I cannot remember the name of my Psyche professor at the time, but he left me with quite an impression. I have to paraphrase what he said that day because, after his opening lecture, I wiped the slate clean. His message was… Most of you will end up changing majors. This field is not for everyone. It takes a particular person to hear the difficult struggles that most humans go through and come home and live an ordinary life with your family. So you need to think long and hard if this is right for you.
That may not have been his exact words, but his message was loud and clear. Now mind you, I was about 19, listening to this message from someone that had a considerable amount of experience, and I digested his lecture as truth. Need I say it again, the foundation that I had been constructing up until this point was built on quicksand, and if the wind blew hard enough on any given day, that would be the end of it. And so it was, the end of it, the end of a dream I once had as a young girl.
I struggled. My roots were not strong enough to withstand the moments where life tests just how bad you really want something. I decided to play it safe, and eventually graduated with a business degree.
Playing it safe and allowing my head to lead the way instead of my heart brings me to the last pivotal moment, and that was giving my power away to “the checklist.” What happens when we lose trust in ourselves and listen to everyone else around us? We rely on others to tell us how to live and what’s right for us.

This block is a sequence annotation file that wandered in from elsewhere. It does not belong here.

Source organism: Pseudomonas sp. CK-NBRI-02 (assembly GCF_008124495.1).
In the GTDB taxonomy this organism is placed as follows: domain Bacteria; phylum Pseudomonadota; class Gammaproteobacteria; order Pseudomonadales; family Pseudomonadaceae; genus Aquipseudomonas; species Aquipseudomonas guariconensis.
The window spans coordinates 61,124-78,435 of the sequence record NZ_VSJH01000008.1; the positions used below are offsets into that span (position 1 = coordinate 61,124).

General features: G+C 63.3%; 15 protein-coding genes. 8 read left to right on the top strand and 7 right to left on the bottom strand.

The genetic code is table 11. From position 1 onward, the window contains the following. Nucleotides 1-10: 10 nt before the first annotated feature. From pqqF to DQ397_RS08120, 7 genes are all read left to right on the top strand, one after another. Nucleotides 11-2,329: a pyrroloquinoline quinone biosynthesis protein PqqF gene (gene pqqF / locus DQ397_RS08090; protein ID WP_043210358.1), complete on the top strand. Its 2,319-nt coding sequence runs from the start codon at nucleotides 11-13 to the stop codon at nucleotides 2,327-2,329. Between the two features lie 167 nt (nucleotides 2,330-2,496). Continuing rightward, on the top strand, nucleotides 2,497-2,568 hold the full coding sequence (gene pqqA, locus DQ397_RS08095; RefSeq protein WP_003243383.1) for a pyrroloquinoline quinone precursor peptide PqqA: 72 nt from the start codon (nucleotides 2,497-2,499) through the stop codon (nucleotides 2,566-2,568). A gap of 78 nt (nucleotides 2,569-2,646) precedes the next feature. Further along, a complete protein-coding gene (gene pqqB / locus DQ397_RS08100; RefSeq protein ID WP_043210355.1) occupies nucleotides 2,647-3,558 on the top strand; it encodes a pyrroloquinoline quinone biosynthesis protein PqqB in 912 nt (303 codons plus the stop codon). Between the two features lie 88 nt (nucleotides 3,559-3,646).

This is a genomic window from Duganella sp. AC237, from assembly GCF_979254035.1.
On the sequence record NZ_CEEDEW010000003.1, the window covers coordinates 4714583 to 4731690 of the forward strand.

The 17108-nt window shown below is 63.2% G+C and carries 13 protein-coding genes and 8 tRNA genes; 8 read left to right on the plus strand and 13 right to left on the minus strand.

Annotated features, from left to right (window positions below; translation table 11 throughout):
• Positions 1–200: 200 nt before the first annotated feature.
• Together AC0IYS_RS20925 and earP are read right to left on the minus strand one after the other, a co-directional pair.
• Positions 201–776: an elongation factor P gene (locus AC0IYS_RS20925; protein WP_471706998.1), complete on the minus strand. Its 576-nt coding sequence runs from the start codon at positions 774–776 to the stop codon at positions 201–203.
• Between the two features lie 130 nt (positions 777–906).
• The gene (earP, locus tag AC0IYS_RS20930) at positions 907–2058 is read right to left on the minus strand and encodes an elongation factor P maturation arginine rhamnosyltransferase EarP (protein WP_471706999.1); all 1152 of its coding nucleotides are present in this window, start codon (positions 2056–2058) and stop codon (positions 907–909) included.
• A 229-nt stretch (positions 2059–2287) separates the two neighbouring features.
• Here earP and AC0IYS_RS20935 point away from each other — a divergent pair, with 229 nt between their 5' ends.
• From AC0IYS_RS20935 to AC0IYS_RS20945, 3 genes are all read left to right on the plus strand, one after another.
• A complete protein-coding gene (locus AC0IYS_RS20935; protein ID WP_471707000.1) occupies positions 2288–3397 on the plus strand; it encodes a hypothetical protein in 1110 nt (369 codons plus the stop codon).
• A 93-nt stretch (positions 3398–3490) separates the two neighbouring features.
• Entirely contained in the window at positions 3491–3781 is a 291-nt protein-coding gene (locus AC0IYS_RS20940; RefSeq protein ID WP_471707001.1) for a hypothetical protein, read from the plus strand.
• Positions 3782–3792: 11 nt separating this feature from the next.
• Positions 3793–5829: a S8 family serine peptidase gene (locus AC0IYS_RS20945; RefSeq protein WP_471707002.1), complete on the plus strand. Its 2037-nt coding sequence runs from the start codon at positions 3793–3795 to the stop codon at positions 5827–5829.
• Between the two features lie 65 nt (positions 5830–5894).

If life were a race to the finish line, this would be the point where the scale had passed the torch to the checklist. “Here you go again, Marisa. Giving your power away to everything on the outside, meanwhile neglecting your inner voice,” said my spirit. If only I had listened to my heart. It would be years before that would happen.
We live by this construct of to-dos, this empty list that tells us when we achieve these items, happiness will follow, and we never stop to ask where these ideals even come from. There I was allowing a list to dictate my happiness, unaware that this list was never my own.
One by one, I checked everything off the list. Get a college degree: check. Marry an acceptable man: check. Buy a home: check. Have a family: check. Travel around the world: check. Start investing: check. Divorce: check…wait that wasn’t on my list! You know what else wasn’t on my list?…listening to my heart instead of my head.
Nobody told me that my head wasn’t designed to make me happy, that its only job was to keep me alive. I didn’t want to SURVIVE this lifetime; I wanted so much more. I wanted joy, passion, a desire for life, the freedom to be myself; I wanted love without conditions; I wanted a legacy my children can be proud of. I wanted to burn the checklist up in flames and let my heart lead the way!
I realized that happiness doesn’t come from anything I could ever achieve; not from a magical number on the scale, not from someone else telling me how to live my life, and certainly not from a checklist. Happiness came from inside myself when I started living my truth, and when I stopped giving my power away and started trusting myself again.